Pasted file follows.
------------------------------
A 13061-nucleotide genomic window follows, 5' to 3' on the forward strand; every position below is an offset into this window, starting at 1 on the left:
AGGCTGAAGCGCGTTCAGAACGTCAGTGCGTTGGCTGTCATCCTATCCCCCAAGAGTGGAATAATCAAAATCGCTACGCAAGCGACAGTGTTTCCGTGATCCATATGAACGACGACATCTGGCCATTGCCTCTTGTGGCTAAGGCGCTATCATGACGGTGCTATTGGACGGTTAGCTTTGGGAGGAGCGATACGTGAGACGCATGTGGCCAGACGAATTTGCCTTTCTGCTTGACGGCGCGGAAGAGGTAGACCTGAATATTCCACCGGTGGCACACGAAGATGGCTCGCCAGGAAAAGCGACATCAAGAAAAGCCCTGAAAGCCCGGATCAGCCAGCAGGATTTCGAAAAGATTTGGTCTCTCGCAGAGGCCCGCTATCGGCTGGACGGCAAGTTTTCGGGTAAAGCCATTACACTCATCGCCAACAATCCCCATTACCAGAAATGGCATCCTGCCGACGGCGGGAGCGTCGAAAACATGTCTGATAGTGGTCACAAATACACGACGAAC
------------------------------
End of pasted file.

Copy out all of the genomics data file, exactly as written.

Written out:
A 13061-nucleotide genomic window follows, 5' to 3' on the forward strand; every position below is an offset into this window, starting at 1 on the left:
AGGCTGAAGCGCGTTCAGAACGTCAGTGCGTTGGCTGTCATCCTATCCCCCAAGAGTGGAATAATCAAAATCGCTACGCAAGCGACAGTGTTTCCGTGATCCATATGAACGACGACATCTGGCCATTGCCTCTTGTGGCTAAGGCGCTATCATGACGGTGCTATTGGACGGTTAGCTTTGGGAGGAGCGATACGTGAGACGCATGTGGCCAGACGAATTTGCCTTTCTGCTTGACGGCGCGGAAGAGGTAGACCTGAATATTCCACCGGTGGCACACGAAGATGGCTCGCCAGGAAAAGCGACATCAAGAAAAGCCCTGAAAGCCCGGATCAGCCAGCAGGATTTCGAAAAGATTTGGTCTCTCGCAGAGGCCCGCTATCGGCTGGACGGCAAGTTTTCGGGTAAAGCCATTACACTCATCGCCAACAATCCCCATTACCAGAAATGGCATCCTGCCGACGGCGGGAGCGTCGAAAACATGTCTGATAGTGGTCACAAATACACGACGAAC